Mysteriously fed by the dying breath
Of felons, by the foul odor that melts
Down from their bodies hanging on the gallows,
The rank, limp flesh, the soft pendulous guilts,
This solitary plant takes root at night,
Its tiny charnel blossoms the pale blue
Of Pluto's ice pavilions; being dried,
Powdered and mixed with the cold morning dew
From the left hand of an executed man,
It confers untroubled sleep, and can prevent
Prenatal malformations if applied
To a woman's swelling body, except in Lent.
Take care to clip only the little blossoms,
For the plant, uprooted, utters a cry of pain
So highly pitched as both to break the eardrum
And render the would-be harvester insane.
Hecht's note to the poem:
The poem is based on folklore concerning the mandrake plant, which was long believed to have magic properties. According to one botanical handbook, "its roots were an integral part of every witch's cauldron, its berries . . . used as an opiate and love potion. It was common knowledge in medieval times that the mandrake grew under the gallows from the dripping semen of hanged men. Pulled from the ground the root emitted wild shrieks and those who heard them were driven mad" (Folklore and Symbolism in Flowers, Plants and Trees, by Ernst and Johanna Lehner, p. 91).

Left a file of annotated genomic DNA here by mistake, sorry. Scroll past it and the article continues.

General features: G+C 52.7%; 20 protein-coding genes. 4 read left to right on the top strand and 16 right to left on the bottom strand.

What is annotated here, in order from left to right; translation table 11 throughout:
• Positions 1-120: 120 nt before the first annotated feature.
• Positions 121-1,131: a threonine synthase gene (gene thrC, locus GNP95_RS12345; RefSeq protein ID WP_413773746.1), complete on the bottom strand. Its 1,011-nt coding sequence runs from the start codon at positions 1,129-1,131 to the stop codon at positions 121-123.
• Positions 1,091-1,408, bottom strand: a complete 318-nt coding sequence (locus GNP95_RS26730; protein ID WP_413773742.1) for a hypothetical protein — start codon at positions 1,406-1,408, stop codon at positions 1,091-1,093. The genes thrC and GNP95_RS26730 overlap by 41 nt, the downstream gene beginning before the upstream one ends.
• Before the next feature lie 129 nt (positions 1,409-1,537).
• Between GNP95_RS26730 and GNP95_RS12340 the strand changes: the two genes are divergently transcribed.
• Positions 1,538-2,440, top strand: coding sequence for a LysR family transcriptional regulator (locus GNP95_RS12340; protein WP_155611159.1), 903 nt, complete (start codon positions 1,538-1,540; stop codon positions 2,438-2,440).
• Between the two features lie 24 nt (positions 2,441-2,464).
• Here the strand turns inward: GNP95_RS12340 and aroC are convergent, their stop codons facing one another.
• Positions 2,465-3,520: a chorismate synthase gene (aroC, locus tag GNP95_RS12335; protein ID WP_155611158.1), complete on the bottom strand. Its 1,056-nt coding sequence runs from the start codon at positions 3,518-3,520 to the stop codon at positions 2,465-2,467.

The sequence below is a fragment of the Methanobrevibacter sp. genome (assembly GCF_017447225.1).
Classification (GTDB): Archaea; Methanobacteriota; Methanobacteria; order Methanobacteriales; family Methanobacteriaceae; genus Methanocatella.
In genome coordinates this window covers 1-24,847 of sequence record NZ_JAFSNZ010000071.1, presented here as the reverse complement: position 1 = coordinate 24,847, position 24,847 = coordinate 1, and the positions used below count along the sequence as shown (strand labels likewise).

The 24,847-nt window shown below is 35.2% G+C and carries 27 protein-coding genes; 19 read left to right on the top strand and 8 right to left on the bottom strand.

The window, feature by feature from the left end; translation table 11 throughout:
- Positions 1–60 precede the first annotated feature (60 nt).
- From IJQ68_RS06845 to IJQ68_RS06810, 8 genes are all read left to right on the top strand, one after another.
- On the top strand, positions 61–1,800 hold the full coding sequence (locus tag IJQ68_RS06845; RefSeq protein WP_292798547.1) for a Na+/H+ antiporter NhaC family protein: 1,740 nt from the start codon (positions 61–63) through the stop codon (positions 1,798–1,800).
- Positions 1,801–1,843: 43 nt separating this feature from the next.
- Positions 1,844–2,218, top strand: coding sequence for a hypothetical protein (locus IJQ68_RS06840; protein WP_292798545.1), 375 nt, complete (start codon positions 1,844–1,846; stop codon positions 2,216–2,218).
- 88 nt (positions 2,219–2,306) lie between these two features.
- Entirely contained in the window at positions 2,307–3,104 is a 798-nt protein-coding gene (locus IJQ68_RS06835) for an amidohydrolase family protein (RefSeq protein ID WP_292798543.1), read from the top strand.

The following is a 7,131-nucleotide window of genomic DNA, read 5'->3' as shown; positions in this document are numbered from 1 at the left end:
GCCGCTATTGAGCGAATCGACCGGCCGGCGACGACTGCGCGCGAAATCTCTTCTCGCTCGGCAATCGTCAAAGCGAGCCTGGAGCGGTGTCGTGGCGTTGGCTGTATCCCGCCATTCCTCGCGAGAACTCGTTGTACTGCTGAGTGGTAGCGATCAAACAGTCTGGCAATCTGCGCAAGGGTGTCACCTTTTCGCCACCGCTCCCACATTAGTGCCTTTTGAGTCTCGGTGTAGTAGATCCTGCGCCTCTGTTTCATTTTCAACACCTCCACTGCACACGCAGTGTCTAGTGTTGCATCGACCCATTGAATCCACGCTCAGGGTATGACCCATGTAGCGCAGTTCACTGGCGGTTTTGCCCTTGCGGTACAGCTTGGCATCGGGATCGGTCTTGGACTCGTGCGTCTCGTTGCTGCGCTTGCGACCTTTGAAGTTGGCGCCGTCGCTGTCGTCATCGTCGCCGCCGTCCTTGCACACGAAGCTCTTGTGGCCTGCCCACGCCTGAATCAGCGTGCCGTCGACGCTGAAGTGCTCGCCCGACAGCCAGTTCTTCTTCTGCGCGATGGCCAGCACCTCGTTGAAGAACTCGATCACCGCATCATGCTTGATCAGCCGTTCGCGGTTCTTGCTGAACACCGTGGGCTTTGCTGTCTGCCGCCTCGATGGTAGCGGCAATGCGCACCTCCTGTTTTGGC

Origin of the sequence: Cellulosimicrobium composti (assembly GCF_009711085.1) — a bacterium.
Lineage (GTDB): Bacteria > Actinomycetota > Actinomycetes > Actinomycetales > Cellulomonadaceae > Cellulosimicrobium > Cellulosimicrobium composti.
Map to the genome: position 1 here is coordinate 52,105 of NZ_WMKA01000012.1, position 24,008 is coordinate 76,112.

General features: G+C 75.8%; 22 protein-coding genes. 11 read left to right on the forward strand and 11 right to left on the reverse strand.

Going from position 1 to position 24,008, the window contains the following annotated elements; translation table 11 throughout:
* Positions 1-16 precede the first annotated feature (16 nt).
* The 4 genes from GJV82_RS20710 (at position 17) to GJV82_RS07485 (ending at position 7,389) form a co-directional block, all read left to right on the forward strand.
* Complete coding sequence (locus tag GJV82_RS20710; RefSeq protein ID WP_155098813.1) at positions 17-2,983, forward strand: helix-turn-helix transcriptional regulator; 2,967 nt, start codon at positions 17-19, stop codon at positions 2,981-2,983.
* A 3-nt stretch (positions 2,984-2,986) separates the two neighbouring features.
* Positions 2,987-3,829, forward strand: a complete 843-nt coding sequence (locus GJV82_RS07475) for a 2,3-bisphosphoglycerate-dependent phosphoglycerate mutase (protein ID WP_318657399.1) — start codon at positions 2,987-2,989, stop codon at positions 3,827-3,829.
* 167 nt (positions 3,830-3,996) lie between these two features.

Excerpted from The Darkness and the Light by Anthony Hecht. Copyright © 2001 by Anthony Hecht. Excerpted by permission of Random House, Inc. All rights reserved. No part of this excerpt may be reproduced or reprinted without permission in writing from the publisher.